File photo: A policeman fires at protesting miners outside Lonmin's Marikana platinum mine in Rustenburg.

Johannesburg - The Office of the ANC Chief Whip commended Justice Minister Jeff Radebe on Friday for asking the NPA to explain why Lonmin mineworkers had been charged with murder.

“The National Prosecuting Authority's explanation to the minister will assist all of us to understand how the arrested miners should legally shoulder the sole responsibility for the tragedy that befell the Marikana community,” said the ANC Chief Whip's spokesman Moloto Mothapo.

He said the minister had the right to seek clarification on the matter on behalf of the public.

Police shot dead 34 striking mine workers and wounded 78 while trying to disperse them on August 16. Another 270 were arrested and charged with public violence.

On Thursday, the NPA said the miners would also be charged with murder and attempted murder for the deaths of their colleagues.

Later on Thursday, Radebe called on acting National Director of Prosecutions, advocate Nomgcobo Jiba to explain the murder charges.

“There is no doubt that the NPA's decision has induced a sense of shock, panic and confusion within the members of the community and the general South African public,” he said.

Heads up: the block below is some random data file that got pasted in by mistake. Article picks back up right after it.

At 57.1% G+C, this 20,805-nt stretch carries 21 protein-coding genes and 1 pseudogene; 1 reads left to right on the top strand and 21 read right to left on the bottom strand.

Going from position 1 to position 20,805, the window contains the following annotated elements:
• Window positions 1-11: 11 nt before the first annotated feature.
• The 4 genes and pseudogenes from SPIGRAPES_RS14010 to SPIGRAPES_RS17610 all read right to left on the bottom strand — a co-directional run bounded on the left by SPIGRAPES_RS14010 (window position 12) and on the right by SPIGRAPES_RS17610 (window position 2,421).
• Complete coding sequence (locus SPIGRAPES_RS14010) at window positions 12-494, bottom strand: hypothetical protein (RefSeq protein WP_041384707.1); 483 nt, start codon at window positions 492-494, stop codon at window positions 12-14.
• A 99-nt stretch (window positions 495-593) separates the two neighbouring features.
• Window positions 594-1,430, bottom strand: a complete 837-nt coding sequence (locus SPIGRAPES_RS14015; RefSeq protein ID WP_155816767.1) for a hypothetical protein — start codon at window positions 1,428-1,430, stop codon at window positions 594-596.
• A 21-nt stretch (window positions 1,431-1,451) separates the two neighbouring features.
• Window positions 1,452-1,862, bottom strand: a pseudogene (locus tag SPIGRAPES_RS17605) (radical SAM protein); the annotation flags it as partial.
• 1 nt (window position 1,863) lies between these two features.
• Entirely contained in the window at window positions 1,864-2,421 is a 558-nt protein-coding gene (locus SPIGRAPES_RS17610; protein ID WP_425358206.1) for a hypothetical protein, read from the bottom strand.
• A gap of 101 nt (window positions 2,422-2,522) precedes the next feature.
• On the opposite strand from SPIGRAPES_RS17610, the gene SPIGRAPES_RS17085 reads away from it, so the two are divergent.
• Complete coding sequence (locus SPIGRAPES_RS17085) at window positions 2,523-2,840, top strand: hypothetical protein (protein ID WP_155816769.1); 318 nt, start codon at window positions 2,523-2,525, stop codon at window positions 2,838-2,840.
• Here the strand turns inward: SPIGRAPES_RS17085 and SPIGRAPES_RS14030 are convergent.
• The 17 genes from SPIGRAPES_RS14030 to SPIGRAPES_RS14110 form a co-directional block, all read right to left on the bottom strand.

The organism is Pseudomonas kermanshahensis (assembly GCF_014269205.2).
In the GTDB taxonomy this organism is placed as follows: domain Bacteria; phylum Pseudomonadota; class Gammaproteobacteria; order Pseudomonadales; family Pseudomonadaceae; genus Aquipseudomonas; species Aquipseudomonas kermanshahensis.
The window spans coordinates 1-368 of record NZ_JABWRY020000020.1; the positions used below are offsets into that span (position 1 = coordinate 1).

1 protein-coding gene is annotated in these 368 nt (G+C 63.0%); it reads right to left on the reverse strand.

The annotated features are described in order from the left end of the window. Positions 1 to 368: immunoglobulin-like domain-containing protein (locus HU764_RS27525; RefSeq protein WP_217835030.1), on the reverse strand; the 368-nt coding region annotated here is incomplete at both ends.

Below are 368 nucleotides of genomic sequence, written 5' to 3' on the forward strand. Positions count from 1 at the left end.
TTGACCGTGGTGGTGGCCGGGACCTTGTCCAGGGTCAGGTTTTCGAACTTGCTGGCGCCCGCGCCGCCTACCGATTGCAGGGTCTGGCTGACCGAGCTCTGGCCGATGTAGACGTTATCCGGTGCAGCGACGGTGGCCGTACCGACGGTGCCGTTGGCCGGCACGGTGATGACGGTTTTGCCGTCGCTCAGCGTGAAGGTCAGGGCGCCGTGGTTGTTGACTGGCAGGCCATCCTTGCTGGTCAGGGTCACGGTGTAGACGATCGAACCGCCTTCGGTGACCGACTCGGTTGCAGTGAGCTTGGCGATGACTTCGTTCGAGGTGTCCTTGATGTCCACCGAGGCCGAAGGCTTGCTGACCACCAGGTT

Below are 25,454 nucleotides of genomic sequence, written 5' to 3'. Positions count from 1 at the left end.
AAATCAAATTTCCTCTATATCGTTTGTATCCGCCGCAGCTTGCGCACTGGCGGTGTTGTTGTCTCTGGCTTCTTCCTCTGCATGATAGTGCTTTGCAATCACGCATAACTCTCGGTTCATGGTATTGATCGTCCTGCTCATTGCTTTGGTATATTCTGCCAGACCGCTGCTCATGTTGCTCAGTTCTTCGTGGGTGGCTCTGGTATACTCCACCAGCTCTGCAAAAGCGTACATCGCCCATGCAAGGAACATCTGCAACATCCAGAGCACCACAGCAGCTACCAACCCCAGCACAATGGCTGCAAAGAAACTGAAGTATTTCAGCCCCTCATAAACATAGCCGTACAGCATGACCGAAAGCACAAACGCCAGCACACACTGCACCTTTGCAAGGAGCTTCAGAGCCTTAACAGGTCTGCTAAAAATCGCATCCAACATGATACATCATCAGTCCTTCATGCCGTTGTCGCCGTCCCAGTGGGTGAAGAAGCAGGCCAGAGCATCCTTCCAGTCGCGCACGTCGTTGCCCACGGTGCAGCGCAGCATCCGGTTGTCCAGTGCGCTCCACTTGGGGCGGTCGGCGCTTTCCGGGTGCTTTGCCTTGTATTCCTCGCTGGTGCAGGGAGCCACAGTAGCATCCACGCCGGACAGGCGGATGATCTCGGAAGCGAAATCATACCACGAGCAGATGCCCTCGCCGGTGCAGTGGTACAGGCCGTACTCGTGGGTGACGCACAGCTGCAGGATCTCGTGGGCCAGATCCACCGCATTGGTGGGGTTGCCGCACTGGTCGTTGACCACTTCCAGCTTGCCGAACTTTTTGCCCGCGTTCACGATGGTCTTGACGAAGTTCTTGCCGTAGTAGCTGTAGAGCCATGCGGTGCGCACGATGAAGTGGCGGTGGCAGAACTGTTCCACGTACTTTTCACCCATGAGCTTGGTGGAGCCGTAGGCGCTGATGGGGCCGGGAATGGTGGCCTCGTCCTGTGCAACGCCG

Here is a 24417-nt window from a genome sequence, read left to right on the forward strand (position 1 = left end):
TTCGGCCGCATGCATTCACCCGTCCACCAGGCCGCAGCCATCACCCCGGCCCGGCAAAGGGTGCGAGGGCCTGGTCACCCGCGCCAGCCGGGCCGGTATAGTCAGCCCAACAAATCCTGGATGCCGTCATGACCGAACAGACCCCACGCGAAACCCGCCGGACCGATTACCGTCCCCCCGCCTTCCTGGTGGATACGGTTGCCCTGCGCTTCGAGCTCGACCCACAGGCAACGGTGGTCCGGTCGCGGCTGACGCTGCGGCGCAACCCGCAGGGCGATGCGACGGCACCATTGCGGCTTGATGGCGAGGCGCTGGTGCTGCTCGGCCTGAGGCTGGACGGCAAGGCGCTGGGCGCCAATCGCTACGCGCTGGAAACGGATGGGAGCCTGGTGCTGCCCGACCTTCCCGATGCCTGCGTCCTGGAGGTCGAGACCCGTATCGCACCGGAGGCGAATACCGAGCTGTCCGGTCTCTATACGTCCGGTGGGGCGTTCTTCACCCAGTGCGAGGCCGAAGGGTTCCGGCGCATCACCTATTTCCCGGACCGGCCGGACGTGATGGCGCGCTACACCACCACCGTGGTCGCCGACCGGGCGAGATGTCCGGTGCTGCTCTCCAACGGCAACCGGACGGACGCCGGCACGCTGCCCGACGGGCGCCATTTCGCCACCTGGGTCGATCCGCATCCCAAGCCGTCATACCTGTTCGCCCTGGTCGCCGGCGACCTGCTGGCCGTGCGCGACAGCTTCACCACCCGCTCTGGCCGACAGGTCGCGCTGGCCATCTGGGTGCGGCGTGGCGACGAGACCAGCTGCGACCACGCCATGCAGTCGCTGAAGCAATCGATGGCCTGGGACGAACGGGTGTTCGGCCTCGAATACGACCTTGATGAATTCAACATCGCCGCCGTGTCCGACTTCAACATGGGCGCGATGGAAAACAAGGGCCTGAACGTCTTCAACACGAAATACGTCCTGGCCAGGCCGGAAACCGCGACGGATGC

“It is therefore incumbent upon me to seek clarity on the basis upon which such a decision is taken.”

The decision to charge the miners has been condemned by several organisations.

The Council for the Advancement of the SA Constitution (Casac) said it was shocked by the NPA's decision.

“Casac condemns the NPA for acting in a partisan, perverse and irrational manner in bringing charges of murder against the people arrested at Marikana,” said its spokeswoman Masutane Modjadji.

“We are shocked that the NPA has seen fit to make use of the notorious legal concept of 'common purpose' to lay these charges and thereby seek to lay the blame for the massacre at the hands of the protesting workers.”

The Congress of SA Trade Unions (Cosatu) said it was outraged by the decision.

Spokesman Patrick Craven said it exposed the lack of proper training within the SA Police Service and the NPA for failing to find evidence and charge those responsible for the offence.

Law expert Pierre de Vos said the decision was “shameful”.

“... They have acted with fear, favour and prejudice to advance some or another political agenda, further eroding the little trust South Africans might still have left in them,” he wrote in a blog on Thursday night.

“It is, indeed, shameful.” - Sapa